The future of independent film, Urman explained, is in the home. Premium TV stations like the Independent Film Channel now offer selections on-demand, and you can imagine a future where every independent film is dynamically delivered to the perfect sized audience: everyone who chooses to pay $5 and plop down on their couch.

This is the power of digital distribution. And for me, the imagination at work at the University of Rhode Island conference seemed reliant on that power.

I was at URI presenting some of my research on craigslist Missed Connections. craigslist (and my research) couldn’t have existed without these near zero-cost forms of distribution, and so I smiled when Urman spoke about the impact of the Internet on artistic film, indulging in the possibility of a direct-from-the-artist non-commercial genre of film.

Undoubtedly the Internet is just the place for such a product. Zero-cost distribution and broad audiences who revel in low-budget production, is what the Internet is all about.

When I talk about craigslist, for example, I always try to point out the importance of its interface as a "perfectly simple" alternative to sites like eBay: "It is free, and it looks like it." Craig Newmark, after all, has always maintained that if he started to charge for his service, some free alternative would simply replace him.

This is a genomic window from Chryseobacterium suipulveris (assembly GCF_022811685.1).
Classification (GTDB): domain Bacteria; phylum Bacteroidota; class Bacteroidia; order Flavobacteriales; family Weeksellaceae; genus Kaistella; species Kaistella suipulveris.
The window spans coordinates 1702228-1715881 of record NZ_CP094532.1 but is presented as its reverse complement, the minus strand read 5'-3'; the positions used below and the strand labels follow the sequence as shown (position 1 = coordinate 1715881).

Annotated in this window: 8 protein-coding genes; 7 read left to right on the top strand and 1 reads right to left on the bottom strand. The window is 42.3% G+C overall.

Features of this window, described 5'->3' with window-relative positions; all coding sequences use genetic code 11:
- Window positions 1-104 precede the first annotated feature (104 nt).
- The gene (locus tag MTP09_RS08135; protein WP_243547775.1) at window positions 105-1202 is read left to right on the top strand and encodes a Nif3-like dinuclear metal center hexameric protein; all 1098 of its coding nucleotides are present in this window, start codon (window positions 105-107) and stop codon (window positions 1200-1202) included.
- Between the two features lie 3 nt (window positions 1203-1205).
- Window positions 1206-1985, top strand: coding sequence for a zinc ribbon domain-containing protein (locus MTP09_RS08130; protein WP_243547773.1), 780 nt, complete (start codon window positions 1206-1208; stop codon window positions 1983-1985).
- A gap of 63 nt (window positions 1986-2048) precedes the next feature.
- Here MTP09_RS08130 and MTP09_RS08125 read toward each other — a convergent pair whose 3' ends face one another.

craigslist leverages a particular Internet ethos: that of freedom. This freedom is a value that is established both through the activities that the Internet allows, and the costs it charges for them. As reported in a Wired article last month on the impact of "Free!", "The moment a company’s primary expenses become things based in silicon, free becomes not just an option but an inevitable destination."

The cost of content goes hand-in-hand with the discussion about network neutrality, which some claim (and I agree), will radically influence the future of the Internet. The threat of a non-neutral foundation for the Internet challenges the innovative distribution models that continue to emerge online.